Thursday, August 17, 2017

Atomic Blonde (movie review)

Wonder Woman remembers the mission, which is to save humanity from corruption by the devil (aka Mars). But in attempting to save us, she has to join the fray, a Joan of Arc figure, with knights ever eager to serve under her command.

Fast forward to Lorraine, two wars later (really one) and now at a signature apex, the convergence of the two Germanys as symbolized by a wall-divided Berlin overcoming its internal divisiveness.

As the opening narrative makes clear, this story explores a violent underbelly of this convergence chapter, through a favored lens when exploring this era:  that of the spy thriller comic book genre. Le Carré uses a similar backdrop sometimes.

Some will raise their eyebrows at my use of "comic book" and ask what's so funny about all that head bashing, more like Streets of New York.

I think because of the superpowers on display, an ability to play these violent games that shows some purpose and intent, not just people caught up willy-nilly in awkward conditioned-reflexing.

The martial arts make for some bloody ballet, with protagonists appearing somewhat in control of their own destinies, more as predators in the know than as helpless victims. They serve and protect the rest of us, if cast as heroes (heroines).

Both Wonder Woman and Atomic Blonde use similar wartime spy thriller motifs, with their focus on Amazons (female warriors).

Rome, Italy, where I was during early Cold War years, was another hotbed of intrigue and secrets, with all the high fashion and flashy cars to match.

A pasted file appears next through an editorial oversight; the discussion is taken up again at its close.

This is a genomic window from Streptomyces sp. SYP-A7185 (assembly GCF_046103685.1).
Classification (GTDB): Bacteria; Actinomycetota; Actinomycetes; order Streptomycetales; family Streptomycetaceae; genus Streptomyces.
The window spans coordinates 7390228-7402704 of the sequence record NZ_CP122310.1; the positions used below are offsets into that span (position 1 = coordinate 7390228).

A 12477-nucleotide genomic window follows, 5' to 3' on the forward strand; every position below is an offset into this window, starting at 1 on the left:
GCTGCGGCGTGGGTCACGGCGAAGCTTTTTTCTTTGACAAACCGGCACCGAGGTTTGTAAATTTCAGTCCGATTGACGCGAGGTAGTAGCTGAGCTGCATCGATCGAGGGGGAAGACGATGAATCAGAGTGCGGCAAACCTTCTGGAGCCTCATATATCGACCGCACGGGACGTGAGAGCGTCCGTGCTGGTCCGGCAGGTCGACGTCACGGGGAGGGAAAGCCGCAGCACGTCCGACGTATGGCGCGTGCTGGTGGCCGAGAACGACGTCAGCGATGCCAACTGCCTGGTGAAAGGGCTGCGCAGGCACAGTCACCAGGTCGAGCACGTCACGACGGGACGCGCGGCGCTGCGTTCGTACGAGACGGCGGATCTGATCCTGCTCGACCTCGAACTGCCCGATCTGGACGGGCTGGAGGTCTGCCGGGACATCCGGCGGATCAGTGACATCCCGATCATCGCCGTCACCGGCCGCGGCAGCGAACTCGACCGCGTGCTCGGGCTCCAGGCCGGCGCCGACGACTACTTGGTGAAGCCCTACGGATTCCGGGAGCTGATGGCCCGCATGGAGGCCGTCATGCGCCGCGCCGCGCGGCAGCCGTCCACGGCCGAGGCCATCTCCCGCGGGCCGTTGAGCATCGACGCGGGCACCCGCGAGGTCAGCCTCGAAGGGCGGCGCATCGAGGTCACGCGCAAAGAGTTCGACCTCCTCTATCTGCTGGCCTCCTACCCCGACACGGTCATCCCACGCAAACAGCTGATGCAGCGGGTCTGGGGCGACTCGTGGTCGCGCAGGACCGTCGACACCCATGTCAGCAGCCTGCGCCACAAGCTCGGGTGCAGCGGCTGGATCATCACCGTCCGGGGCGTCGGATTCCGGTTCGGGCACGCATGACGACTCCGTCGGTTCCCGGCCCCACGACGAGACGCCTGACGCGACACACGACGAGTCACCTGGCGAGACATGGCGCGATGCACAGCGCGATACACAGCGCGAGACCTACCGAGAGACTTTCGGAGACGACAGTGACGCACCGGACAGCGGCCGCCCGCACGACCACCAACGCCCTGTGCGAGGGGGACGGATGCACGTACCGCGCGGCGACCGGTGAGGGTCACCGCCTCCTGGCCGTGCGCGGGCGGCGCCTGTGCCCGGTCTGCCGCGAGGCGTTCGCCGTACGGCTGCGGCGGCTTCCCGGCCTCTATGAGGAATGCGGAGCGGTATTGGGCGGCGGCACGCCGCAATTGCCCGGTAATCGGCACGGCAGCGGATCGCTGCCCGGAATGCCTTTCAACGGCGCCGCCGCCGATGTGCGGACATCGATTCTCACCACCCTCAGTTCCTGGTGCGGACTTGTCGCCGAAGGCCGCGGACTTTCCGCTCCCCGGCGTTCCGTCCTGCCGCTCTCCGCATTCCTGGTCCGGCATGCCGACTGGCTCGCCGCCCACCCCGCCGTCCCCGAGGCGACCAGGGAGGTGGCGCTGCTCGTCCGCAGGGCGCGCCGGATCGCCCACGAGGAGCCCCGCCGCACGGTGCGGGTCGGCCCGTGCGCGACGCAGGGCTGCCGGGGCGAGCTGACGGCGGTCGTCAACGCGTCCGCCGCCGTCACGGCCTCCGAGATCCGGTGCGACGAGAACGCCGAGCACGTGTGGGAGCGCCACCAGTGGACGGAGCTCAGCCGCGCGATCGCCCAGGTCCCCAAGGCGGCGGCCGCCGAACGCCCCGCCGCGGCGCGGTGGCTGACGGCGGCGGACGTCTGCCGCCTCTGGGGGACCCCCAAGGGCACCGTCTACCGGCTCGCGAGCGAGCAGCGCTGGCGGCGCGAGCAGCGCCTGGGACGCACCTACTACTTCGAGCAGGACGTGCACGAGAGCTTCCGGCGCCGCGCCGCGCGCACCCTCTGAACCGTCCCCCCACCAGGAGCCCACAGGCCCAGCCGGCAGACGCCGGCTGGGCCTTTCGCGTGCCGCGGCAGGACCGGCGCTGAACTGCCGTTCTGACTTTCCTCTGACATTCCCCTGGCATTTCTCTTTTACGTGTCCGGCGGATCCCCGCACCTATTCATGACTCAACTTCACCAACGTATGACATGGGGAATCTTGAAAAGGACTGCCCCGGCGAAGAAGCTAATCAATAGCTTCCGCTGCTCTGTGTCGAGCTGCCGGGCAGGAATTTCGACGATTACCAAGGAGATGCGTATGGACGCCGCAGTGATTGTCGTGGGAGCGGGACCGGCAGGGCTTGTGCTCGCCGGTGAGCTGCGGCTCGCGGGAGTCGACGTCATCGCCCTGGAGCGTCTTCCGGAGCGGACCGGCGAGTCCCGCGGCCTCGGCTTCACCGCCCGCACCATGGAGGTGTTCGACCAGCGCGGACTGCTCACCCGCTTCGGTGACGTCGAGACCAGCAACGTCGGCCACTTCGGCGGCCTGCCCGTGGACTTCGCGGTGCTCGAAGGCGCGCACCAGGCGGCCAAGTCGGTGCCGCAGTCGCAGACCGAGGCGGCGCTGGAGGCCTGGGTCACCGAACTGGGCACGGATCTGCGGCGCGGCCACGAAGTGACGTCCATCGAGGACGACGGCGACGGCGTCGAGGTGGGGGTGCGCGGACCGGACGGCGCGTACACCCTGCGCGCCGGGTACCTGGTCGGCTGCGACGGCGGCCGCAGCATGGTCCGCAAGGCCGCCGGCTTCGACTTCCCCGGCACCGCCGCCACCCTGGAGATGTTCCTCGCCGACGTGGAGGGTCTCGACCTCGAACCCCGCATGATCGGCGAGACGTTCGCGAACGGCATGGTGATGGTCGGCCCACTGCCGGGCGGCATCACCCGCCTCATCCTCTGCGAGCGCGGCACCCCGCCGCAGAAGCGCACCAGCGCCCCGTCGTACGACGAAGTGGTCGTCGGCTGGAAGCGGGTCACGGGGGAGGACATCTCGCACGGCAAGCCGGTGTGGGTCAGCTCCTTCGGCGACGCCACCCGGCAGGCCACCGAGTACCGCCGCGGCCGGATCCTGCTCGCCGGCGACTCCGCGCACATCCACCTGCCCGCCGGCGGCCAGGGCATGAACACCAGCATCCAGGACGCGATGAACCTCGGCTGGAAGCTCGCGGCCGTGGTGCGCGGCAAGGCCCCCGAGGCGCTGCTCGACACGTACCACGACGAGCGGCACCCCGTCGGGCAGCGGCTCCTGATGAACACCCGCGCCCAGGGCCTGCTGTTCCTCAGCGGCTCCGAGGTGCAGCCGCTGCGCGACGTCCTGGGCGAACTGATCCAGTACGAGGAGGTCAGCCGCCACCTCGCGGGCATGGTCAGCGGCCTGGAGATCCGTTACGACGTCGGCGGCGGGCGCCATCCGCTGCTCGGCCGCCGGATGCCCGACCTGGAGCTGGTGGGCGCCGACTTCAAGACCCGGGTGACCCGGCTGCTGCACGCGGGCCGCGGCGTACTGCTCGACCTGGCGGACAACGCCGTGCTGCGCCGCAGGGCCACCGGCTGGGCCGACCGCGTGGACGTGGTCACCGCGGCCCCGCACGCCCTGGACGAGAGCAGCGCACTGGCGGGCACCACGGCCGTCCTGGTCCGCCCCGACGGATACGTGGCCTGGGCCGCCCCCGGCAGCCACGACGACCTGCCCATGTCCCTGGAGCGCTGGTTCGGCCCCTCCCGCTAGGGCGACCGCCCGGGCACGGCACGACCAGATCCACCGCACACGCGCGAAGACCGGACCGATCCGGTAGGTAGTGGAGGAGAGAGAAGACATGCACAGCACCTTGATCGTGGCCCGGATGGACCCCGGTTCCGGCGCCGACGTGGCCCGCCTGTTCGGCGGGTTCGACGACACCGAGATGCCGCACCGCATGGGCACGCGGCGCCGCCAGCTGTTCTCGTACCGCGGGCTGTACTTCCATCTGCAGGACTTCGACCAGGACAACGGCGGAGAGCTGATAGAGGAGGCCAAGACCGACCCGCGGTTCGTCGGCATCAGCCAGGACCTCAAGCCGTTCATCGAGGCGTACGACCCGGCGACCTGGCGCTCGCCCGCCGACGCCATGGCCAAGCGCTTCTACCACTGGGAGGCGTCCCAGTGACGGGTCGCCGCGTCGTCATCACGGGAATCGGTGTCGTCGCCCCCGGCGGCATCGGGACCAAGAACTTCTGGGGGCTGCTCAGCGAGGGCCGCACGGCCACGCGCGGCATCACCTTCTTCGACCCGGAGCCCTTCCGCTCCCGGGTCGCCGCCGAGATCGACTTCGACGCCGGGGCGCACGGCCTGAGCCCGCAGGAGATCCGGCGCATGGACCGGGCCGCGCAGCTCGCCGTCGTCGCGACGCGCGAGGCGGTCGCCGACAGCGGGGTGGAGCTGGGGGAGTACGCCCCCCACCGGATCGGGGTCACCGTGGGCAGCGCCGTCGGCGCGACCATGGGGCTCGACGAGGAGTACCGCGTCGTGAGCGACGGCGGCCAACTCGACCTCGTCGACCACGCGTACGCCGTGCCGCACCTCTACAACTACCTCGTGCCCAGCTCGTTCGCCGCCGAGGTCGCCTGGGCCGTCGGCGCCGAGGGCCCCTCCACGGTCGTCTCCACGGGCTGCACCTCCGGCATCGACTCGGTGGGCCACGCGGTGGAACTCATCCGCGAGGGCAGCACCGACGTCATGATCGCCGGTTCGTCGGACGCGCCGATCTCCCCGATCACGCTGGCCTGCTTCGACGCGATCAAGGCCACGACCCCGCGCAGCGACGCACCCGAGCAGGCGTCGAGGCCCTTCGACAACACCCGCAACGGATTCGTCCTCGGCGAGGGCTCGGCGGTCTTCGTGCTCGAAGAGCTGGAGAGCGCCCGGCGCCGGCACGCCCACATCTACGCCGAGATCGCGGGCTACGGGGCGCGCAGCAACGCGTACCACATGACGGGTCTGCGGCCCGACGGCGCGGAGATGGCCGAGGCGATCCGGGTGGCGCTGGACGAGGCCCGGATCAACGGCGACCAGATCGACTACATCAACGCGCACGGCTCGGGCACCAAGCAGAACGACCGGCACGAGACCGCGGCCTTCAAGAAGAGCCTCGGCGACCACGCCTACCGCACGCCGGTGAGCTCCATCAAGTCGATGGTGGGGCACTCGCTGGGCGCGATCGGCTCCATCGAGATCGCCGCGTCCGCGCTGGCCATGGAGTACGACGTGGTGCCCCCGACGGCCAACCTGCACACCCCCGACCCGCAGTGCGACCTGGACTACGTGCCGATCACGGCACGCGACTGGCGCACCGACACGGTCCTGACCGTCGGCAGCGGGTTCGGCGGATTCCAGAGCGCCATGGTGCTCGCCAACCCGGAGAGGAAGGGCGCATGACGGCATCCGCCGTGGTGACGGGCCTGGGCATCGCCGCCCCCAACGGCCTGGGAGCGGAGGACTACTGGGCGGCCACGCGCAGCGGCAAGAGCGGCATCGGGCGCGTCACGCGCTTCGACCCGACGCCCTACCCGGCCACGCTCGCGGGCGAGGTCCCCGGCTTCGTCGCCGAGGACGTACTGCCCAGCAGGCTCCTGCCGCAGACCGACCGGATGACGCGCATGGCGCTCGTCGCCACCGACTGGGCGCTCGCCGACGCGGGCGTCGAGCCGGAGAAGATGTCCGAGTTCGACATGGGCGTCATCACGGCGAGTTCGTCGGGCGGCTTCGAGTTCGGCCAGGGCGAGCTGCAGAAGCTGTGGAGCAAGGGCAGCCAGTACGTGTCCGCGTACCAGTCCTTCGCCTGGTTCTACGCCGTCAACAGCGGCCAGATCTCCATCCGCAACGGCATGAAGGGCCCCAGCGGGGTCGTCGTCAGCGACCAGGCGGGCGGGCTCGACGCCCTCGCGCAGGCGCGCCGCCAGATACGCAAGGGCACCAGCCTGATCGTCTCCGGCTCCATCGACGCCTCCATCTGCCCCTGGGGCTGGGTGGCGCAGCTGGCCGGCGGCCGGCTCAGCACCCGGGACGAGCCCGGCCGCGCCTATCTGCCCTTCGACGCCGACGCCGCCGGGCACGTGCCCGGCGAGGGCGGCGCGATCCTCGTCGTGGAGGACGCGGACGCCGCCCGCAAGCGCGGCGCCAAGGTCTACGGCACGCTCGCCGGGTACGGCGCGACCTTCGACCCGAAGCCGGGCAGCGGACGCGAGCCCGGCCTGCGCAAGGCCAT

I was too young to pose as an adult of any stature, but I soaked up some of that James Bond culture at the English language movie theaters, the Archimedes especially (near Piazza Euclide).

Berlin over ten years later was more into grunge and proto-punk from the looks of things here recreated.  Disaffected youth didn't want to grow up with some Iron Curtain through their psychology.

The Korean DMZ stands out as another Berlin Wall of today.

These spies did not have the Internet, nor much in the way of social media.  The film takes us back to when people used ordinary landline telephones and didn't have to deal with strong encryption.

I most recently saw John Goodman in 10 Cloverfield Lane and couldn't quite shake the idea that this was a flashback to before his retirement to that bunker, just a passing thought.  American dads can be pretty crazy.

Lorriane smokes and drinks and lives a punishing lifestyle, which will catch up with her later.

I was interested to learn that Charlize Theron, who plays Lorriane, is natively Afrikaans with American English her second language (IMDB). I wonder if she knows Yolandi Visser.

I did make it to Berlin before the wall came down, took the tour.  Our train was actually East German, terminating on the east side in Berlin, starting with a ferry trip from Sweden I believe it was. We were unusual for American tourists, not the first time.  Dad liked to plan interesting trips.